There are plenty of things to do if you go to Philadelphia during this time. There’s plenty of fun activities to do in the city including seeing amazing artwork to exploring some of the most interesting historical places in the city.
The Philadelphia Museum of Art should be a must if you’re an art lover. It is home to works by many of the greatest artists of all time.
1. Independence Seaport Museum
The museum is situated on Penn’s Landing in Philadelphia and shows the maritime past that was the history of Delaware Bay, Delaware Bay and its branches.
The museum is child-friendly and includes science, art, historical exhibits, as well as other ones. It also gives visitors an opportunity to climb up the full-size replica from Diligence (1797) as well as observe the building of boats inside its boat shop.
Two historical vessels are available to be visited including the warship made of steel in 1892, Cruiser Olympia, and the World War II submarine USS Becuna.
2. Swann Memorial Fountain
Swann Memorial Fountain Swann Memorial Fountain was the most well-known landmark of Logan Square, which had previously been a site for public executions as well as a grassland. Alexander Stirling Calder designed it and named it in honor of the Dr. Wilson Cary Swann who was the founder of the Philadelphia Fountain Society.
The design is based on it’s Native American tradition of the “river god” The sculpture is comprised of three massive Native American figures that represent the main rivers of Philadelphia. It is the Schuylkill River is represented by an individual woman wearing the neck of a swan. The Delaware River symbolizes a man who is reaching for his bow, and the Wissahickon creek is a representation of a woman leaning on the Swan.
3. Wanamaker Grand Court Organ
While the Wanamaker Grand Court Organ was an integral part of Macy’s Center City for many years, it was given an overhaul in the last few months. The grand court’s second story’s 117 golden pipes were painted as well as oiled and polished.
John Wanamaker (founder of Wanamaker’s department store) introduced the organ to Philadelphia. The organ was originally constructed for the 1904 Saint Louis World’s Fair. The construction took two years to complete and needed thirteen freight vehicles.
4. The Blue Horizon
Marriott’s Moxy brand that is focused on millennials is expected to make the historical façade that is Blue Horizon the new face of the term “micro-hotel”. This would mean a loss to the community that is devoted to preservation of the city.
Three row houses with four stories built to accommodate the wealthy and fashionable in 1865, were the original included in the property. In 1914, The Moose Lodge bought the property and appointed Carl Berger, an architect who designed the auditorium, ballroom and bar.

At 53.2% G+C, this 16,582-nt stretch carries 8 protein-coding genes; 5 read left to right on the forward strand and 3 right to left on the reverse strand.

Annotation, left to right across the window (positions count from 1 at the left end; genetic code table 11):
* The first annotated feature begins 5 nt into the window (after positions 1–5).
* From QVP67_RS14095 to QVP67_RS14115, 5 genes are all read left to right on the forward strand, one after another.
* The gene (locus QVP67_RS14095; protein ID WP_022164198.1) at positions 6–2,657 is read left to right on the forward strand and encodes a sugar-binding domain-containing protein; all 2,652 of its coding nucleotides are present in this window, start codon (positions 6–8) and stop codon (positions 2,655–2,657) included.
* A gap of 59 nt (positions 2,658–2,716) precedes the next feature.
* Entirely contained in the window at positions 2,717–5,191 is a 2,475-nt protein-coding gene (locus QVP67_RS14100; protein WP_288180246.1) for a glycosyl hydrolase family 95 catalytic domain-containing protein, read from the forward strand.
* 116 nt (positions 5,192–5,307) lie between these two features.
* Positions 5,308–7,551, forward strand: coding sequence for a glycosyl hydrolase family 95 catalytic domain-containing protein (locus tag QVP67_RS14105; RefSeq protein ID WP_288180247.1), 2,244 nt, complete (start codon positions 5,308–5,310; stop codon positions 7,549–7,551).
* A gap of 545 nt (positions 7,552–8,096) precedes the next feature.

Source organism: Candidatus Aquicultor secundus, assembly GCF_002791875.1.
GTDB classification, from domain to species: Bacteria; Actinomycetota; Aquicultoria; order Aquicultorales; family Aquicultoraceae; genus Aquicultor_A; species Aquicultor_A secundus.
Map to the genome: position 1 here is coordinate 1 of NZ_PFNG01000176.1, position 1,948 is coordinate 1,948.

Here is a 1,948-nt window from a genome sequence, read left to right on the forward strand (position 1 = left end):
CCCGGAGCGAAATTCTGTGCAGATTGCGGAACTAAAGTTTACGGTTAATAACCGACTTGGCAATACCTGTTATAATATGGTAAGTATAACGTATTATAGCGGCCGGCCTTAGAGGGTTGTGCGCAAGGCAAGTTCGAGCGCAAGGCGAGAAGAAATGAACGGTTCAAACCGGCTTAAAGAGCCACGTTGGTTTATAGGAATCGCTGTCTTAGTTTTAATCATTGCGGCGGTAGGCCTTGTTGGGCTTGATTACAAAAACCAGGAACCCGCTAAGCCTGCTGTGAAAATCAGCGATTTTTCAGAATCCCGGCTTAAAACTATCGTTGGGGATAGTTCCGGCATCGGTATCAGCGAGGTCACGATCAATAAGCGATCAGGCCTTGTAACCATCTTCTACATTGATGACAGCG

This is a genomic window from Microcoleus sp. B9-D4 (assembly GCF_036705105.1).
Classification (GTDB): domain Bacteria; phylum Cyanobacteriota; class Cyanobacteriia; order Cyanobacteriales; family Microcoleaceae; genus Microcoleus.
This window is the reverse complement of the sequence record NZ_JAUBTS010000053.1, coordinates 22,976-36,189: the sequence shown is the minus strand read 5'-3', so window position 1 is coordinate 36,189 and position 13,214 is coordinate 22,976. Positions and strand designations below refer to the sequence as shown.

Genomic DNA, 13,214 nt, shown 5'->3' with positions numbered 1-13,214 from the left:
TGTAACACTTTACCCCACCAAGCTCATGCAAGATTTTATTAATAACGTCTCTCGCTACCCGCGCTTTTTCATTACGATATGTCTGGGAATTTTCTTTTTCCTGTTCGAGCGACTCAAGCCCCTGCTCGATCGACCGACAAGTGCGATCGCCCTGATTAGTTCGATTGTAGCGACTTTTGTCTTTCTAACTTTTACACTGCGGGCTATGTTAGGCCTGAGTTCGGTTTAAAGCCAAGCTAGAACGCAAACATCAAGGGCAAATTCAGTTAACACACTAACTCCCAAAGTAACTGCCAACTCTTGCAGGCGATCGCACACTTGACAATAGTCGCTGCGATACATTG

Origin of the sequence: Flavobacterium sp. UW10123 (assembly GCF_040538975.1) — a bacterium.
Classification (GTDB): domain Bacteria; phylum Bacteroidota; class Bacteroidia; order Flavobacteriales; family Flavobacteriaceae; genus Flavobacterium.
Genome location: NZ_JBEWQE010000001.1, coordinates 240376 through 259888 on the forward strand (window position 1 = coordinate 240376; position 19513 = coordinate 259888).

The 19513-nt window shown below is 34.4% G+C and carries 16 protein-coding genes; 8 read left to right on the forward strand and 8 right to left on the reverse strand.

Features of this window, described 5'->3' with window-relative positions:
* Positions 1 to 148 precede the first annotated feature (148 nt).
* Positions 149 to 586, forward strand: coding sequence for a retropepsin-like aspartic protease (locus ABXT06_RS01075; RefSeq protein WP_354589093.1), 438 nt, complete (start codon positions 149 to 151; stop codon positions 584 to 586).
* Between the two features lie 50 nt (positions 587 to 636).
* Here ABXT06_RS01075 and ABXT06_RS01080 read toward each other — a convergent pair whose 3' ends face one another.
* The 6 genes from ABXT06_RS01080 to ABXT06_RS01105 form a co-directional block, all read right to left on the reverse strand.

5. Woodford Mansion
There is a sense of elation that one gets when visiting an old mansion. It’s possible to feel the wealth or get a glimpse of the life of wealthy people in the past.
Woodford Mansion, one of the most stunning attractions in Philadelphia, is an absolute must to see. The Philadelphia attraction will take visitors on a fascinating journey through the past.
6. The mural of Ben Franklin Bridge Pedestrian Tunnel
Ben Franklin Bridge Ben Franklin Bridge, originally constructed in 1926 to mark the US Sesquicentennial is the most long suspension bridge in the world.
The bridge has roadways, PATCO Rail, and bicycle and pedestrian paths. The bridge also has breathtaking murals throughout the length of it. The spring of 2019 will bring the debut of a brand new bicycle ramp on the side of Philadelphia.
7. Independence National Historical Park
The Independence National Historical Park, Philadelphia is a park of 55 acres which preserves a variety of sites that are related with history of the American Revolution and America’s founding the history of America.
It is located within The Old City or Society Hill regions in Philadelphia. It’s one of the most well-known historical areas.
There are numerous historical sites within the park, such as Independence Hall and Liberty Bell. Franklin Court, Carpenters’ Hall, and Congress Hall are just a handful of the historical sites. They were all locations which served as hubs to host important events in early United States’ early years.
8. Sister Cities Park
Sister Cities Park is located in the center of Benjamin Franklin Parkway, between City Hall an the Philadelphia Museum of Art. The park provides beautiful greenery for the city’s arts and cultural district.
The park is home to the 10-geyser fountain that is a symbol of Philadelphia’s sister cities. It also has the Children’s Discovery Garden, which includes a waterfall and a toy-boat swimming pool that children can play within.
9. The Rodin Museum
Rodin Museum Rodin Museum, located along the Philadelphia’s Benjamin Franklin Parkway is the site of one of the largest collection of Auguste Rodin sculptures. The museum is also home to an exquisite building of beaux-arts as well as formal French gardens which showcase the sculptures of Rodin’s marbles and bronzes.
The museum was constructed on an extremely small size and was inaugurated on the 29th of 1929, by Paul Cret and Jacques Greber. OLIN is a landscape architect who was the architect, is responsible for a three-year renovation of the gardens.
10. Science History Institute
The Science History Institute, previously known as The Chemical Heritage Foundation Museum, is situated within Old City. It’s one of the most well-known scientific museums of the past. Its fascinating collection of rare scientific instruments , and personal papers is what makes the museum unique.
The Object Explorer is the most well-known exhibit. It lets you test common objects with an array of questions, and then learn more about the history behind them. It’s a great opportunity to spend an hour!